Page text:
Okay–so Straczynski has gone and implied–apparently in a flashback sequence narrated by MJ–that Gwen Stacy once had sex with Norman Osborne, y’now, back before he killed her… Matt Rossi has also posted a few thoughts on this subject, and I’ve been keeping up with some of the reader-response (like this and this), but of course I’m not going to buy the issue…
Where to begin? The biggest problem–and it’s one that others have mentioned–is the way this affects MJ’s characterization… Concealing her knowledge of Peter’s dual ID is one thing, but bottling this up just makes her seem like a person who gets off on keeping secrets! But forget about that–I don’t have any clue what they’ve been doing with Mary Jane Watson lately, and I’m sure they’re not writing her the way they did in Gerry Conway’s heyday (or Roger Stern’s…or Tom DeFalco’s…), so I have nothing to contribute on this subject.
But let’s get back to Gwen. One of the things I hated about Spider-Man: Blue is the way it casts Gwen as merely a symbol of innocence/purity/what-have-you… This problem, a recurrent one in Spider-historiography, has become genuinely pathological in post-Marvels Marvel as a whole, and in super-hero comics in general these days, from what I’ve seen… Yes my friends, nostalgia is the disease, not the cure!
Neurotic obsession with the unrecoverable past has been at the thematic core of many, many great works of art over the years–but only when this emotion (which all of us can understand!) is carefully scrutinized, certainly not when it is merely exhibited, and especially not when it provides the occasion for creators and readers alike to make exhibitions of themselves.
We’re back in “lost innocence of the Silver Age” territory here, and Gwen Stacy’s grave is probably the most prominent landmark in this wasteland of impotent yearning… Kurt Busiek is the ultimate high priest of this necrophiliac religion, and Marvels is its Holy Book. But no matter what Busiek, or ADD, or Seth, or Doc Nebula tell you, the Silver Age at Marvel was not some “green world” of inspired adventure untouched by (corporate?) sin. Think about the books for a second! They’re filled with alienated teens, monsters, wholesale destruction, and very hip self-knowing, and conversational narration/editorial content. This was never “storytime for baby”, it was dialogic melodrama! And perhaps the greatest thrill of all was that, no matter how many years passed, or how few academic credits Peter Parker seemed to amass, the story was eternally ongoing. When I started reading these stories in the mid-eighties, the Marvel Universe was a going concern. Everything that had ever happened in the comics was on the record in the various Gruenwald/Sanderson projects, and there was no sense of a chasm between the books that were on the stands and the issues in the bins. That’s how I wound up getting so absorbed in the whole thing! I wanted it all, because it all seemed relevant.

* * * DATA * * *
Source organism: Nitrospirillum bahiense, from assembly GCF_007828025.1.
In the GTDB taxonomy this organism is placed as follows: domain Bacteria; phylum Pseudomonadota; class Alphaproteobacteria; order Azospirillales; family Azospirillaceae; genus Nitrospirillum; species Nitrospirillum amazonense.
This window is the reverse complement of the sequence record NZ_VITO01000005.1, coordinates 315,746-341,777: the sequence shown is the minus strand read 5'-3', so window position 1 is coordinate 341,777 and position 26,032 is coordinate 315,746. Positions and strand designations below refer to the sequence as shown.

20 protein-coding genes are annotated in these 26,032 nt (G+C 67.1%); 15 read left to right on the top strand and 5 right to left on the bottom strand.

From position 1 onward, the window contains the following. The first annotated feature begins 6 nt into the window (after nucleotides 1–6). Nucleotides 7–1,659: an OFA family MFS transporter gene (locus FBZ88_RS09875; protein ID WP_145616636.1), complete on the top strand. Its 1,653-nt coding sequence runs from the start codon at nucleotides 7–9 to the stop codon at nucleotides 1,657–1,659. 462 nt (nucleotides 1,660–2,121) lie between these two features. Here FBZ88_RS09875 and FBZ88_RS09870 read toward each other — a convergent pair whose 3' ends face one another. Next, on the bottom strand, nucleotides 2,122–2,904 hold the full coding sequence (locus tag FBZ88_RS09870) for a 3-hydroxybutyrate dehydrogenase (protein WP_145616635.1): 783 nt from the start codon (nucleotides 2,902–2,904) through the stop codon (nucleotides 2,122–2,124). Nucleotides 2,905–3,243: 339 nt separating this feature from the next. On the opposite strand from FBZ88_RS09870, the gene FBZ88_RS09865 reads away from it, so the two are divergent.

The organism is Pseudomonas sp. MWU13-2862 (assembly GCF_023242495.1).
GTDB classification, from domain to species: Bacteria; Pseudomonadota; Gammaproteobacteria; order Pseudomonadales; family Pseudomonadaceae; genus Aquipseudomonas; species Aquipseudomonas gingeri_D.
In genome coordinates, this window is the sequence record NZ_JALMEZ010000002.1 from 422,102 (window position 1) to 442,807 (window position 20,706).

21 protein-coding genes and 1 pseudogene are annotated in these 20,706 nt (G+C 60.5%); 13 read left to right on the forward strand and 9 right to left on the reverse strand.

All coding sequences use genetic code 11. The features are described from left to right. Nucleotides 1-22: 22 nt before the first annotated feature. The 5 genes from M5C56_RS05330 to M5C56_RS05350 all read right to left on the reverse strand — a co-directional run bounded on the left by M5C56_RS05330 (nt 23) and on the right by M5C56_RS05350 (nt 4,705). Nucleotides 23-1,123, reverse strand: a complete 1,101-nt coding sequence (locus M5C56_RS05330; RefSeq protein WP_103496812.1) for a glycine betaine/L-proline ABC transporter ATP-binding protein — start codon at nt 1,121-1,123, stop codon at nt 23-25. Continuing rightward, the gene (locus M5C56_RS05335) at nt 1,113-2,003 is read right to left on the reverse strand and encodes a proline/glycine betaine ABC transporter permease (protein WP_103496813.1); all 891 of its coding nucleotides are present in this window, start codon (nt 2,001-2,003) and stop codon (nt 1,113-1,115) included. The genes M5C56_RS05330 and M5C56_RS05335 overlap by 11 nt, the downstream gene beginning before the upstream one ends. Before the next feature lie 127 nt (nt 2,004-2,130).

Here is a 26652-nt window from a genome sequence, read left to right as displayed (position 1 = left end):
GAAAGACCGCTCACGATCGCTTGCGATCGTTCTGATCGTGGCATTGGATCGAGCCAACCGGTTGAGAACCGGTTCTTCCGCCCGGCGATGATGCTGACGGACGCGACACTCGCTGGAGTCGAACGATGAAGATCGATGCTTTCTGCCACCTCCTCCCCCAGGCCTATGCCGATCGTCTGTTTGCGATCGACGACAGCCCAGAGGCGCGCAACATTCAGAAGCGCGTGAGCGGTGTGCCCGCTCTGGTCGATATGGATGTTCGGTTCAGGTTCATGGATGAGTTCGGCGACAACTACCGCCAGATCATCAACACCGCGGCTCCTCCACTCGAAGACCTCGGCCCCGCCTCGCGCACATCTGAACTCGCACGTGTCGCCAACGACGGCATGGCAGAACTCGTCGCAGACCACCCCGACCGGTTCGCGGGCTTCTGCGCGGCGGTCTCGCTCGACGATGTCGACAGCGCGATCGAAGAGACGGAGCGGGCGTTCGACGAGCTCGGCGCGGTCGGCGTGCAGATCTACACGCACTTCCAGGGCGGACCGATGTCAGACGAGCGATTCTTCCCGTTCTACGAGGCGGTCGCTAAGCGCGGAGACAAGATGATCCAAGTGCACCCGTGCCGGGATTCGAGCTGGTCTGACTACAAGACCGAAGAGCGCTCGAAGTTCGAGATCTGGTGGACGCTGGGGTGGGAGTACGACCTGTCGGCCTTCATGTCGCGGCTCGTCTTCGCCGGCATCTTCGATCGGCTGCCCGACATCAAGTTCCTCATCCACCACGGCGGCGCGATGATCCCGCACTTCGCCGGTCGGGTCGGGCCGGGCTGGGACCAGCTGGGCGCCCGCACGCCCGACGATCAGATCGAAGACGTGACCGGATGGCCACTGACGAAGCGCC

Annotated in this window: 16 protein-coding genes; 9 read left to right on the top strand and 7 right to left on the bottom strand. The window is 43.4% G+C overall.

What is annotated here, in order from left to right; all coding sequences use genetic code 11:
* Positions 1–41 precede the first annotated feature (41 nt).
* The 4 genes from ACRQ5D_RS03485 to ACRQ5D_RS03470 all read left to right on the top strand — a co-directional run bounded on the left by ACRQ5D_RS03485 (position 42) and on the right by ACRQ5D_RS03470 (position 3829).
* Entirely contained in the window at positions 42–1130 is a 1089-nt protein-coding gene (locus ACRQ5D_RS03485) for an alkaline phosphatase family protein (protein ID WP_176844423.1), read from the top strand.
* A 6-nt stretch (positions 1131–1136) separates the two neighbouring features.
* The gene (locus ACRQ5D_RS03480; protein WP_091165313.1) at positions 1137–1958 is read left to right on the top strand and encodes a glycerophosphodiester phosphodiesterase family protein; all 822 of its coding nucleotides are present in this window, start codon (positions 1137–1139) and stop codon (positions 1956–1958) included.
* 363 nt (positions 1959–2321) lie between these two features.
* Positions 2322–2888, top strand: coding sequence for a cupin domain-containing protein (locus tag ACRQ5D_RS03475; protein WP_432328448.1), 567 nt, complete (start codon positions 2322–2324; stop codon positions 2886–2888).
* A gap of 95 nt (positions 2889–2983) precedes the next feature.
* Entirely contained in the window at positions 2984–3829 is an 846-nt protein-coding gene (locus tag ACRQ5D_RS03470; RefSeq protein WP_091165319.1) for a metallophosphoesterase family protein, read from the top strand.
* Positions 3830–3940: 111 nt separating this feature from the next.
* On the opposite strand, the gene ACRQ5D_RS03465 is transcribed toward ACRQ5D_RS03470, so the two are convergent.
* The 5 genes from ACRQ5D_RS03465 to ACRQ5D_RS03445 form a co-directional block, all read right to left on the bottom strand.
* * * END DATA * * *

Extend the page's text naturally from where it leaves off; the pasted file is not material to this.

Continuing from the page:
But something went wrong somewhere. Maybe it’s because the people who took over the authorial reins were too young, when they started reading the early Marvels, to recognize the real sophistication that characterizes Lee’s negotiations with the readers. They just loved the pretty pictures, which they eventually came to worship as Henri Rousseau-style naif masterworks, little realizing that it’s their own youthful naivete that they long for back there in the past.
And that brings us back to Gwen Stacy, who has suffered far more grievously, in the years since her death, from the machinations of the twelve-year old boys who cried when she fell, than she ever did at the hands of the Green Goblin. Until now, that is. Yes, my friends, those boys and her killer have now joined hands to wreak the most childish revenge ever perpetrated upon an immature symbol of “purity”. It’s the old cynicism/idealism tag-team. If you spy a crack in your Idol, cover it up with shit!
Kevin Smith must be delighted.
I agree that the “myth of Gwen Stacy’s purity” had to be dispelled. But not this way. Not by forcing her into bed with a gross old psychopath and shrieking “ick!” The most galling thing about all this is that Gerry Conway had already negotiated a magnificent armistice with the problem of nostalgic obsession in 1975–and it just didn’t take! I’ve written a fair amount about this–how Conway actually outdid Hitchcock in maturity, if not artistry, by reworking Vertigo into a romantic comedy–here and here, among other places…and I’ll do more of it soon! For now, let’s just say that when an Object of Desire loses her iconicity, you don’t throw her off of a bridge (or a bell tower) and then work on curing yourself of your lingering obsession by retroactively imputing a “dirty” sexual past to her! Moreover, if you do take that route, and you happen to be living in a world in which cloning is possible, you’d better bring her back right away and let her get on with her life! And that’s what Conway did–he thwarted Parker’s desire to destroy the fading symbol of purity (the better to preserve it for his own alternately worshipful and sacreligious pleasure) and forced him to watch that symbol walk away to begin a life on her own terms, in a storyline that has nothing to do with Peter Parker and his problems.
Which is just a long-winded way of arguing that, as a storyteller/narrator-of-your-own-life, you don’t “de-idealize/de-objectify” a character (or a real-life person) by making her (or him) an Object of Derision, a negative cypher fornicating with the Devil (unless you do this in order to make a real point–and here I’m thinking of the moral lesson taught by Hawthorne’s “Young Goodman Brown”); you have to make the leap into her/his subjective position.
Good Night Friends!